Most market professionals do not believe the White House and Congress will strike a deal to avoid automatic spending cuts, and the stock market will pay the price as a result.
A survey of money managers from the Potomac Research Group reveals split opinion among the investing world about the future of the nation’s fiscal policy. Fifty-three percent of respondents expect sequester cuts to take effect beginning March 1, while 47 percent believe a deal will be struck in time to avoid them.
The financial industry is also divided when it comes to the impact of those cuts if they occur, as 51 percent of the 55 respondents believe the Dow Jones Industrial Average would drop at least 5 percent if the sequester occurs. Another 42 percent believe the stock market would experience little to no change if those billions of dollars’ worth of cuts take effect.
The respondents are much more optimistic about avoiding a government shutdown, due to arrive when the government’s continuing resolution expires March 27. Just 15 percent of those surveyed are anticipating a government shutdown, as the overwhelming majority believes both parties can strike a funding compromise to keep the government’s doors open.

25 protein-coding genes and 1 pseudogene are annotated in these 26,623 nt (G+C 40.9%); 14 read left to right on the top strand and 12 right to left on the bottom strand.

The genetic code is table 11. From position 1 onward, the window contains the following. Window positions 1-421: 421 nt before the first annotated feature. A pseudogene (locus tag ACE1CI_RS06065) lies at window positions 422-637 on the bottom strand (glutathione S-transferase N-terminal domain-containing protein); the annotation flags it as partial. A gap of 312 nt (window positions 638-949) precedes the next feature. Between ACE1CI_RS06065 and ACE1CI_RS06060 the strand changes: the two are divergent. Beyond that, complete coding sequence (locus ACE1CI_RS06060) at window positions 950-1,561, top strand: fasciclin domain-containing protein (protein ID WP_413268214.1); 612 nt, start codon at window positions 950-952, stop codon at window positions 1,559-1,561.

While many investment professionals see long odds in a government shutdown, they are united on the havoc it would wreak on the stock market. Eighty-two percent of those surveyed believe a government shutdown would drop the Dow by at least five percent.
Despite those looming threats to financial stability, those surveyed overall had a rosy perspective when it came to the financial markets going into 2013. Asked to rate their optimism on U.S. markets on a scale of 1 to 10 (10 being extremely optimistic), 70 percent fell on the more optimistic side of the scale, and 13 percent were dead center at a rating of 5. However, no one surveyed said they were as optimistic as possible, while 2 percent said they did have the gloomiest view.
Source: The Hill